1998 Conference Proceedings

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CPR for AAC

Robbie Wise
Los Angeles Superintendent of School
Washington O.H. School
1150 Lillianthal Lane
Redondo Beach, CA 90278
Phone: (310) 379-2403
Fax: (310) 379-3703

What a difference a few years makes! In nonverbal communication we’ve gone from a time when many resorted to xeroxing pictures for teacher-made communication boards, to a time when complete overlays can be made on computers. In addition, initially voice-output devices required a cognitive level capable of spelling out a message. Now the marketplace is full of communication devices capable of storing preprogrammed thoughts. Devices tailored for the abilities of those who possess communication gifts, but struggle with a cognitive delay.

The result: professionals are matching a much wider range of individuals to voice output communication devices. As time has passed, we’ve realized that the enormous care and effort it takes to get to the point where your student or loved one is sitting across from their very own voice-output communication device, is actually the easy stuff. Now comes the real work. How do we get someone who is used to not verbally communicating, “talking?”

The answer: directed, supportive, compassionate teaching. All of the technology in the world won’t change the fact that it’s difficult to learn to communicate with anything other than one’s voice, especially if one is also compromised by a cognitive delay. But wait! The good news is that if one is willing to think of communicating as a behavior, a behavior which requires shaping, many individuals with significant cognitive delays can learn to communicate amazingly effectively. In fact, we have seen many cases where motivated communicators, be they delayed, grow to communicate more spontaneously than their more cognitively gifted nonverbal peers.

The key (or at least a big part of it): Communication Programming Resuscitation or CPR for AAC. This session will explain how one performs CPR for AAC, but it doesn’t take a teaching degree to understand this concept. In a nutshell student can “say” a preprogrammed thought upon request; make certain that they can find it on their talker.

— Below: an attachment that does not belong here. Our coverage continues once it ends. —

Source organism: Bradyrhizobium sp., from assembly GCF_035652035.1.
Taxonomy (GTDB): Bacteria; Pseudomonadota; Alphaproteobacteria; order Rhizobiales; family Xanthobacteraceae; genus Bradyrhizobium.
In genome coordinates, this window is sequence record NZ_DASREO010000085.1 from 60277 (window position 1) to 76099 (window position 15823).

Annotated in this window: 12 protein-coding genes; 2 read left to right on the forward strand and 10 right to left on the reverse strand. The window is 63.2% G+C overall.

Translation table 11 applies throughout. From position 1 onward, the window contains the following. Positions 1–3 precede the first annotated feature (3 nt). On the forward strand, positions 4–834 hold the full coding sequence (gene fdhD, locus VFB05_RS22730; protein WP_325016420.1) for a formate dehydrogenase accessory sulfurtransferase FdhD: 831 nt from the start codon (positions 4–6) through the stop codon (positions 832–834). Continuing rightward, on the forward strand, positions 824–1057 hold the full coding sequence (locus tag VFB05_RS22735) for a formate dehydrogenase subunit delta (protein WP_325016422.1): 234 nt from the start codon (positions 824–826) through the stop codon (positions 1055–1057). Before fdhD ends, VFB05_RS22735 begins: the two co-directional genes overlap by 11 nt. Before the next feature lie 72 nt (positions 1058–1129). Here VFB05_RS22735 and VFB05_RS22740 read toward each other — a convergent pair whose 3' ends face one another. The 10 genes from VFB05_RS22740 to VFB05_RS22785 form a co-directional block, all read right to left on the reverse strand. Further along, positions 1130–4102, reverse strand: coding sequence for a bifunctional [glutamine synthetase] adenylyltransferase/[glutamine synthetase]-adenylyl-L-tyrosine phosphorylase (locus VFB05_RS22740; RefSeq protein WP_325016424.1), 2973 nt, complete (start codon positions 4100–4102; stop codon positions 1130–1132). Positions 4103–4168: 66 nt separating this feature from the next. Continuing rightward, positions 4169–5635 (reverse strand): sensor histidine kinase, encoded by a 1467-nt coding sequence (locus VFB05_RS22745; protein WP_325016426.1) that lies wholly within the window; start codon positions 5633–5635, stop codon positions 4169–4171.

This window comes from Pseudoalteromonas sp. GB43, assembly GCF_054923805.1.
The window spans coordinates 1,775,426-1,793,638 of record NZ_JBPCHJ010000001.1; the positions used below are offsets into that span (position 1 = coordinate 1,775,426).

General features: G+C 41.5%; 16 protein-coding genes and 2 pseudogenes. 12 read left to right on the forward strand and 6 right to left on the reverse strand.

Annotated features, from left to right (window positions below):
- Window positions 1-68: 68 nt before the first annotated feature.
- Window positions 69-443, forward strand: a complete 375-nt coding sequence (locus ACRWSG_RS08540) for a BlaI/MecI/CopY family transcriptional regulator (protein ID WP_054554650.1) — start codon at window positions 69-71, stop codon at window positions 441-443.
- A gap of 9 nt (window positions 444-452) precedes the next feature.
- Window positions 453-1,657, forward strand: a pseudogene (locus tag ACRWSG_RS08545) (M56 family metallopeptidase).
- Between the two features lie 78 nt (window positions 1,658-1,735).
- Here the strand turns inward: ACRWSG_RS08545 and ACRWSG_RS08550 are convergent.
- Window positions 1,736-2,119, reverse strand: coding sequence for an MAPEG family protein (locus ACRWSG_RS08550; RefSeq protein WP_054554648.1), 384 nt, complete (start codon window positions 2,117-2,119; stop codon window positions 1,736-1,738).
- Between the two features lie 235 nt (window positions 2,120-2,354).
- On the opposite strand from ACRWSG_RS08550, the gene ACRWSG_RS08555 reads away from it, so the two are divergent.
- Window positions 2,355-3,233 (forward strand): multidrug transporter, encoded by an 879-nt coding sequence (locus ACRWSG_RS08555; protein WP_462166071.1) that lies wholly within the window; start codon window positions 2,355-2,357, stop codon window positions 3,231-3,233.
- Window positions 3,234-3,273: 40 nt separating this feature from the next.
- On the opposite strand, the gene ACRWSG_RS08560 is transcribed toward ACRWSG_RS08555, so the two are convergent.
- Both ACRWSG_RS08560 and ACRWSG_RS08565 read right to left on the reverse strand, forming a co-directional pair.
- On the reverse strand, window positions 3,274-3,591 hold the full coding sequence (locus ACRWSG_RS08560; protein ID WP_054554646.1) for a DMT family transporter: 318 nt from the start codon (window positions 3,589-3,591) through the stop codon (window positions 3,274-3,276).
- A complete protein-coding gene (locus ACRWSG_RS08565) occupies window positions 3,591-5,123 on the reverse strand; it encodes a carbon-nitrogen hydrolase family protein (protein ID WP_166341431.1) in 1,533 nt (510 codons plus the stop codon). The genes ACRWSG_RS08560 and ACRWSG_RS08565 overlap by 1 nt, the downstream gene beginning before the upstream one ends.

2. Give examples of when that thought could be used (you know, breathe “life” into a one dimensional thought; describe different real-life situations where that particular thought could be useful.)

3. Give opportunities in structured activities to let students practice role playing using the preprogrammed thought.

4. And most importantly, be sensitive to real-life situations when your student could possibly “say” a message. Listen for the quiet! If you don’t hear that message, prompt its use!

Maybe you’ll be lucky and you’ll program thoughts for your child and BINGO! they’ll use them appropriately and spontaneously. If not, it may take you teaching in structured lessons and prompting in real-life to jump start students using preprogrammed communication.

This session is dedicated to teaching. Just common sense, low tech teaching. Perhaps if people in the world at large practiced AAC, nonverbal children could just model what they see around them. However, with few or no models to learn from, it’s understandable that it will take directed, supportive teaching to unlock the door to productive nonverbal communication. But parents and teachers alike can do just that. The key ingredients to being effective and truly helpful, are really simple things. Things like practicing the ability to follow verbal directions. Things like building structured lessons into each day, when students practice the use of their “talkers.” Things like making communication devices available and then requiring students to use them. And perhaps the most basic and compassionate technique of all. Knowing what is programmed on your child’s device and helping them outhe use of their talker throughout the day.

So what will you get from this session? Hopefully, you’ll take in an approach. An approach based on the assumption that it is up to all of us to help someone who is used to not talking, learn when and how to “talk.”


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